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Brett Lawrie: Now in the Majors, Eh?

The Toronto Blue Jays promoted third basemen Brett Lawrie from Triple-A Las Vegas yesterday, putting a Larry Walker sized weight on the Canadian born 21 year old’s shoulders. That isn’t to say he’ll be expected to be as good as Walker. He just happens to be the best Candian born player to debut for a Canadian team since Walker with the Expos in 1989.

Not only does Lawrie have the pressure of being the home country kid, he also was the main piece the Blue Jays got in return for trading Shaun Marcum to the Brewers. Marcum was a fan favorite and has continued to put up excellent numbers (3.66 xFIP) for his new team. Lawrie won’t be tarred and feathered if he has a sub-par two months, but he does have lofty expectations bestowed upon him. That being said, what can we expect from him going forward?

Looking at Lawrie’s .353/.415/.661 line at Triple-A without any context makes it seem far more impressive than it is, despite being young for the level. The Jays Triple-A affiliate plays in Las Vegas, one of the best hitters’ parks in the minors. It has a 115 HR park factor for right handed hitters. That’s basically the equivalent of Yankee Stadium to left handed batters. He had a .308 ISO at Vegas, and no matter how good of a hitter’s park Rogers Centre is he won’t come close to that figure. Being that he is just 21 years old I’m not comfortable telling you to take his A (.362 wOBA) and AA (.361) numbers as an indication of his true talent level. That said, he likely falls between those two numbers and his current .459 wOBA. Kids, especially top prospects, can improve greatly in a short period of time.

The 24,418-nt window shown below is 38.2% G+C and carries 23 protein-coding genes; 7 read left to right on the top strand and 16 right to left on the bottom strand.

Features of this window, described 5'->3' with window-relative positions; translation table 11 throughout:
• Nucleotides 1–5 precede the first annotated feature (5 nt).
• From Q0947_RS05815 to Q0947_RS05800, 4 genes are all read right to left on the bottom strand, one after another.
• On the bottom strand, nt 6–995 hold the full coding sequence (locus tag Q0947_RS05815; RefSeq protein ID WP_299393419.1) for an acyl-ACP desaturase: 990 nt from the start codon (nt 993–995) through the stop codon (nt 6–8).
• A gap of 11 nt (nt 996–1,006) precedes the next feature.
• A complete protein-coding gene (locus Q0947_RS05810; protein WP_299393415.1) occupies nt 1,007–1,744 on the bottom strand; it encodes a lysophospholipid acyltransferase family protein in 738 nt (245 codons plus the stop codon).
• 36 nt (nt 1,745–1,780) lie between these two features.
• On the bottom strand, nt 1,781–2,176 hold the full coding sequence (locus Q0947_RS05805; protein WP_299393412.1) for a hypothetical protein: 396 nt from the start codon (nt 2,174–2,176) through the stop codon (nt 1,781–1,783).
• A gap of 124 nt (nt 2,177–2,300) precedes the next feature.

Lawrie had a preseason ZiPS projection of .254/.309/.400. If his current numbers were factored into that I imagine that triple slash line would improve. Currently the American League average is .256/.322/.401. That should be easily attainable for Lawrie. Third base hasn’t been a very deep position this season so any added production is welcomed. He’s almost certainly an instant upgrade over players like Casey McGehee (all three homer games aside), Danny Valencia or Placido Polanco. Jose Bautista will be shifting back to right field, with Eric Thames moving to left.

The call up of Lawrie means the demotion of Travis Snider. For all his minor league success – he has SMASHED Triple-A pitching – he hasn’t been able to figure it out in the major leagues. He has a career slash line of .248/.307/.423 in 877 plate appearances. His power is vanished, dropping from a .208 ISO in 2010 to just .123 this season. Hopefully, for his sake and Toronto’s, he’s able to figure things out back in Las Vegas.